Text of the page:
Women activists fight to bridge the WikiGap
Canada in Colombia and Czech Republic
Editors create Wikipedia profiles about Colombian women in Bogotá, Colombia on International Women’s Day.
Of nearly six million English articles on Wikipedia, fewer than 20% of profiles are about women. Thousands of volunteers edit and write pages for the free online encyclopedia, yet women only make up 10% of those contributors.
On International Women’s Day, Canadian missions worked to change that.
In an initiative started by the Swedish Ministry of Foreign Affairs, the WikiGap campaign helps raise awareness of Wikipedia’s gender gap and increase representation of women on the platform.
Partnering with the non-profit Wikimedia Foundation, Canadian Embassies in Colombia and Czech Republic, as well as the Canadian Permanent Mission to UNESCO and the Canadian Commission for UNESCO, added content to Wikipedia, making visible their achievements in social, economic and political spheres.
The brave work of Colombian women
In Bogotá, Colombia, 25 editors wrote about Colombian women and girls who have worked to build peace and equality. Women play a key role in the country’s path to peace, although many have been targeted for their work supporting victims of the armed conflict and fighting for human rights. Colombia’s Ombudsperson’s Office reports that 40 Colombian female activists have been killed since 2016.
“With initiatives like the #Wikigap, we reaffirm Canada's commitment to women’s and girls’ rights in Colombia, and we celebrate its fundamental role as agents of change.” – Marcel Lebleu, Ambassador of Canada to Colombia
Valentina Quintero, a university student in Bogotá, said she wanted her WikiGap contributions to “produce information about those Colombian female leaders who have not been recognized on the Internet or in books.”
After an afternoon of work, the team added 30 new profiles about Colombian women.
In Paris, supporting women in STEM
Nearly 10,000 kilometres away, on the other side of the Atlantic, over 250 people gathered at the UNESCO headquarters in Paris to bridge the “WikiGap.” By the end of International Women’s Day, the group wrote 119 new biographies, edited nearly 200 articles and added over 400,000 words about women to Wikipedia.
Elaine Ayotte, Canada’s Ambassador and Permanent Delegate to UNESCO, chose to shine a spotlight on fields where women are consistently underrepresented: Science, Technology, Engineering and Mathematics (STEM).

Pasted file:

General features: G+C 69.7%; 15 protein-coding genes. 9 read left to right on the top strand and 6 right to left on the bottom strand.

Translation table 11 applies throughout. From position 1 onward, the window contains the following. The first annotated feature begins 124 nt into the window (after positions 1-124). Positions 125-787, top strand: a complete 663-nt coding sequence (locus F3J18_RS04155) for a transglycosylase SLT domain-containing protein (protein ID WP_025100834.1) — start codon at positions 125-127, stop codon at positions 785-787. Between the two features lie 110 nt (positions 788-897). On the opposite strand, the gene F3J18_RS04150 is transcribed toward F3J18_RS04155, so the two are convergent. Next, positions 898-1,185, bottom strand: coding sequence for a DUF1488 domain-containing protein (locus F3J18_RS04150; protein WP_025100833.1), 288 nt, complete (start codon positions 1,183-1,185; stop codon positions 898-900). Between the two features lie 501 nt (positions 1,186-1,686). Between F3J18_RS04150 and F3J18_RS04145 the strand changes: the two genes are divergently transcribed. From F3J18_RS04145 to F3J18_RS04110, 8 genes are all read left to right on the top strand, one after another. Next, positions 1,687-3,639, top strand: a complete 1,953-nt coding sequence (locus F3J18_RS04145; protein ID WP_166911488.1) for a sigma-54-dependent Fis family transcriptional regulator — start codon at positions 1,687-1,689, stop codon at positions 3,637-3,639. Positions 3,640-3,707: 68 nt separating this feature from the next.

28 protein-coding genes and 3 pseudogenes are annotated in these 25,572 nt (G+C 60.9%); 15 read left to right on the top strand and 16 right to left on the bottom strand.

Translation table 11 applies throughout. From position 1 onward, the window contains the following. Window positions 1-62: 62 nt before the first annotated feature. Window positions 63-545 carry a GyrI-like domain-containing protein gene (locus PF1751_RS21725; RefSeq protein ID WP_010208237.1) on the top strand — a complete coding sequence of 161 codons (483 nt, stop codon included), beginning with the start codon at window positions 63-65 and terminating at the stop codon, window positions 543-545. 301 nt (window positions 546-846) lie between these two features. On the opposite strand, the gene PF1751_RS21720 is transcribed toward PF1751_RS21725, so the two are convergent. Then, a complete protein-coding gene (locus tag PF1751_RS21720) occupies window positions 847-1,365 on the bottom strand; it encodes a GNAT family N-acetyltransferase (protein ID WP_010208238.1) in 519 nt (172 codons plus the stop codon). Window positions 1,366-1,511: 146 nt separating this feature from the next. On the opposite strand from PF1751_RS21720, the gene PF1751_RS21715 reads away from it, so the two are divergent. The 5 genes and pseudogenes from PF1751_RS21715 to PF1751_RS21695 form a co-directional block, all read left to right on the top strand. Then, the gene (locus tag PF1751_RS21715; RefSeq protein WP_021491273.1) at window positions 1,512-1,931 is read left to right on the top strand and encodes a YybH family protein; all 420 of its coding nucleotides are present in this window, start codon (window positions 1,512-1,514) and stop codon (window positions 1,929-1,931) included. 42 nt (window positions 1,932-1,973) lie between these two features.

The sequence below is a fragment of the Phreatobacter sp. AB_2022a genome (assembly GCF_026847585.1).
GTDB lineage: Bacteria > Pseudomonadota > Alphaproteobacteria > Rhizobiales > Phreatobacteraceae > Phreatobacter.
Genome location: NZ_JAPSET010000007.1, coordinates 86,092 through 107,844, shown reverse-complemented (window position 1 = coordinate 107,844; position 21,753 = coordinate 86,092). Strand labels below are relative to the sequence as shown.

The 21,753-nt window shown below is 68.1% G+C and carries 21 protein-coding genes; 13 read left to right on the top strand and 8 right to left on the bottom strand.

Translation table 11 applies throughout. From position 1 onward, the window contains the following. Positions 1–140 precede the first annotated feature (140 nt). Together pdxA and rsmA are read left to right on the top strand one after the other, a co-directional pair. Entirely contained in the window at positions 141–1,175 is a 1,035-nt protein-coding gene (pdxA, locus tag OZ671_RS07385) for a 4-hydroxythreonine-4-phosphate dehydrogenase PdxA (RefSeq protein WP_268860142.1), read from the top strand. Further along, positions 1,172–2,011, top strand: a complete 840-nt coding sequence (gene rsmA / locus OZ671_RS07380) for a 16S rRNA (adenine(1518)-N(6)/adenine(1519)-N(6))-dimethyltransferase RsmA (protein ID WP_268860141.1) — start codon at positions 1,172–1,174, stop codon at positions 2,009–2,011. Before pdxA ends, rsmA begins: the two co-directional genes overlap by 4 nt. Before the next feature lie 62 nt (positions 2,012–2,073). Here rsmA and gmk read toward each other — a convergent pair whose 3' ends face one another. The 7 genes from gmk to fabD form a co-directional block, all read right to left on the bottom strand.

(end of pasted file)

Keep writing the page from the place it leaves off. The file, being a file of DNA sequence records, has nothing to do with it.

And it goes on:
Ambassador Ayotte contributed a profile of Dr. Lorina Naci (available in French only), a Canadian neuroscientist whose many research areas include human consciousness, brain injuries and Alzheimer’s disease and who was identified as an “International Rising Talent” by the L’Oréal-UNESCO for Women in Science program in 2017.
Dr. Naci, an Assistant Professor of Psychology at Trinity College Dublin, is an outspoken advocate for women in STEM and encourages equal access to the fields for both men and women.
From left to right: The Swedish Ambassador to UNESCO, Annika Markovic, the UNESCO Director-General, Audrey Azoulay and Canadian Ambassador Elaine Ayotte join hundreds of participants at UNESCO headquarters in Paris.
Celebrating Czech women who shaped the past
Participants collaborate on 18 new Wikipedia articles about influential Czech women.
While participants in Paris wrote about women who are shaping the future, the Embassy of Canada to Czech Republic reflected on the role of women in history.
A recent Historica Canada survey found that four out of ten Canadians could not name the accomplishments of famous Canadian women. Ambassador Barbara Richardson highlighted this survey to demonstrate the lack of awareness of women’s contributions, and the room for growth in Canada and around the world.
Partnering with the United States and Swedish embassies in Prague, participants made sure that inspirational women in Czech Republic would be properly recognized.
Eighteen new articles told the stories of accomplished women like Olga Fierzová (available in Polish only), a social worker who fought to protect Jewish children in the Second World War and Pavla Tichá (available in Polish only), who pioneered mental health support for cancer patients and their relatives.
Closing the gender gap
In the span of a few hours on International Women’s Day, Canadian offices helped create nearly 200 new Wikipedia page sharing previously untold stories of brave, bold and intelligent women from around the world.
Canadian offices look forward to making this project an annual tradition, creating a space in the digital history books for women of the past and the future.
- Lotta Hitschmanova
- Yolanda Becerra (available in Spanish only)
- Colombia Should Celebrate its Women Activists
- Four in Ten Canadians Unfamiliar with Historic Achievements of Many of Canada’s Most Notable Women
- 40 women social leaders have been murdered in the country since 2016: Ombudsman (available in Spanish only)
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